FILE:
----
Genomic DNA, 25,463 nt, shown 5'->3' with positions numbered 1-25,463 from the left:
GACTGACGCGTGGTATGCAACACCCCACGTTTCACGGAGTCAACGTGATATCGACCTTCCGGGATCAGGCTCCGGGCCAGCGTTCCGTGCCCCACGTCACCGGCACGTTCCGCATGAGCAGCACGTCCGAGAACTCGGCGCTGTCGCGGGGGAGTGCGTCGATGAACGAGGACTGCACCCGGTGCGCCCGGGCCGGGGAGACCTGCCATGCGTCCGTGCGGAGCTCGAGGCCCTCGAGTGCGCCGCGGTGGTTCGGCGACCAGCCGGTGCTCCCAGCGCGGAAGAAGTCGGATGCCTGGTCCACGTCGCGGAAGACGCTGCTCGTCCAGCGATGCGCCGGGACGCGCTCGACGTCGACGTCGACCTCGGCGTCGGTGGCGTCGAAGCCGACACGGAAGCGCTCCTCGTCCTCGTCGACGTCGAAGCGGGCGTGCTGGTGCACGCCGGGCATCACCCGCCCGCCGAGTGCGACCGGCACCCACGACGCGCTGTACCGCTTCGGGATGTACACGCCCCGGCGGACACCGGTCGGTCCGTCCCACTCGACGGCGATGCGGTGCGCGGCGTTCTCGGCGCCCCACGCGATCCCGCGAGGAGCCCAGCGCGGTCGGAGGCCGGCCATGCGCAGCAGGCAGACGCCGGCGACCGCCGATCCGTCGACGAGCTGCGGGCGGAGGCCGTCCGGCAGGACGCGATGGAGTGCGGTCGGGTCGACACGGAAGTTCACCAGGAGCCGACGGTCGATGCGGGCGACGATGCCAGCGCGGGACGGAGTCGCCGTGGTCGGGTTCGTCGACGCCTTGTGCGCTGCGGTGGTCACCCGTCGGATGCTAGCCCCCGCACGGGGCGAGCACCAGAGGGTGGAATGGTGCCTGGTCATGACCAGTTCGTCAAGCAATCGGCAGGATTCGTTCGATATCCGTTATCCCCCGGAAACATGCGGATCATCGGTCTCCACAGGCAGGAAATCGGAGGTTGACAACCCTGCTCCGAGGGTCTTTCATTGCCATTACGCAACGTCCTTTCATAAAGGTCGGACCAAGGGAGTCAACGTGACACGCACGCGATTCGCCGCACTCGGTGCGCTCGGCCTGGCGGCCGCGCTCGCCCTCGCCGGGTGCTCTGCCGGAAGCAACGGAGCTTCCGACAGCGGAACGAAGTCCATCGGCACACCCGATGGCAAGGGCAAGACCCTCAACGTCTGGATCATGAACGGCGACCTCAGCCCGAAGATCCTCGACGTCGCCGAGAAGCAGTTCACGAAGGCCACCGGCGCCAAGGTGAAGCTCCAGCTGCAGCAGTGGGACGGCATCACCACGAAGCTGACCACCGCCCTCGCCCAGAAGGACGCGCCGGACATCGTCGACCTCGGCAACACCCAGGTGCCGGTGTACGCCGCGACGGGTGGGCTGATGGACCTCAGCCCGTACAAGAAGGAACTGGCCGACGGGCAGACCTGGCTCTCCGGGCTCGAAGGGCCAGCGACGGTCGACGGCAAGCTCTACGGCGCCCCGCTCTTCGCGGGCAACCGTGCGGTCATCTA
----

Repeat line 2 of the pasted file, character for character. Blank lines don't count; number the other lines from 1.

GACTGACGCGTGGTATGCAACACCCCACGTTTCACGGAGTCAACGTGATATCGACCTTCCGGGATCAGGCTCCGGGCCAGCGTTCCGTGCCCCACGTCACCGGCACGTTCCGCATGAGCAGCACGTCCGAGAACTCGGCGCTGTCGCGGGGGAGTGCGTCGATGAACGAGGACTGCACCCGGTGCGCCCGGGCCGGGGAGACCTGCCATGCGTCCGTGCGGAGCTCGAGGCCCTCGAGTGCGCCGCGGTGGTTCGGCGACCAGCCGGTGCTCCCAGCGCGGAAGAAGTCGGATGCCTGGTCCACGTCGCGGAAGACGCTGCTCGTCCAGCGATGCGCCGGGACGCGCTCGACGTCGACGTCGACCTCGGCGTCGGTGGCGTCGAAGCCGACACGGAAGCGCTCCTCGTCCTCGTCGACGTCGAAGCGGGCGTGCTGGTGCACGCCGGGCATCACCCGCCCGCCGAGTGCGACCGGCACCCACGACGCGCTGTACCGCTTCGGGATGTACACGCCCCGGCGGACACCGGTCGGTCCGTCCCACTCGACGGCGATGCGGTGCGCGGCGTTCTCGGCGCCCCACGCGATCCCGCGAGGAGCCCAGCGCGGTCGGAGGCCGGCCATGCGCAGCAGGCAGACGCCGGCGACCGCCGATCCGTCGACGAGCTGCGGGCGGAGGCCGTCCGGCAGGACGCGATGGAGTGCGGTCGGGTCGACACGGAAGTTCACCAGGAGCCGACGGTCGATGCGGGCGACGATGCCAGCGCGGGACGGAGTCGCCGTGGTCGGGTTCGTCGACGCCTTGTGCGCTGCGGTGGTCACCCGTCGGATGCTAGCCCCCGCACGGGGCGAGCACCAGAGGGTGGAATGGTGCCTGGTCATGACCAGTTCGTCAAGCAATCGGCAGGATTCGTTCGATATCCGTTATCCCCCGGAAACATGCGGATCATCGGTCTCCACAGGCAGGAAATCGGAGGTTGACAACCCTGCTCCGAGGGTCTTTCATTGCCATTACGCAACGTCCTTTCATAAAGGTCGGACCAAGGGAGTCAACGTGACACGCACGCGATTCGCCGCACTCGGTGCGCTCGGCCTGGCGGCCGCGCTCGCCCTCGCCGGGTGCTCTGCCGGAAGCAACGGAGCTTCCGACAGCGGAACGAAGTCCATCGGCACACCCGATGGCAAGGGCAAGACCCTCAACGTCTGGATCATGAACGGCGACCTCAGCCCGAAGATCCTCGACGTCGCCGAGAAGCAGTTCACGAAGGCCACCGGCGCCAAGGTGAAGCTCCAGCTGCAGCAGTGGGACGGCATCACCACGAAGCTGACCACCGCCCTCGCCCAGAAGGACGCGCCGGACATCGTCGACCTCGGCAACACCCAGGTGCCGGTGTACGCCGCGACGGGTGGGCTGATGGACCTCAGCCCGTACAAGAAGGAACTGGCCGACGGGCAGACCTGGCTCTCCGGGCTCGAAGGGCCAGCGACGGTCGACGGCAAGCTCTACGGCGCCCCGCTCTTCGCGGGCAACCGTGCGGTCATCTA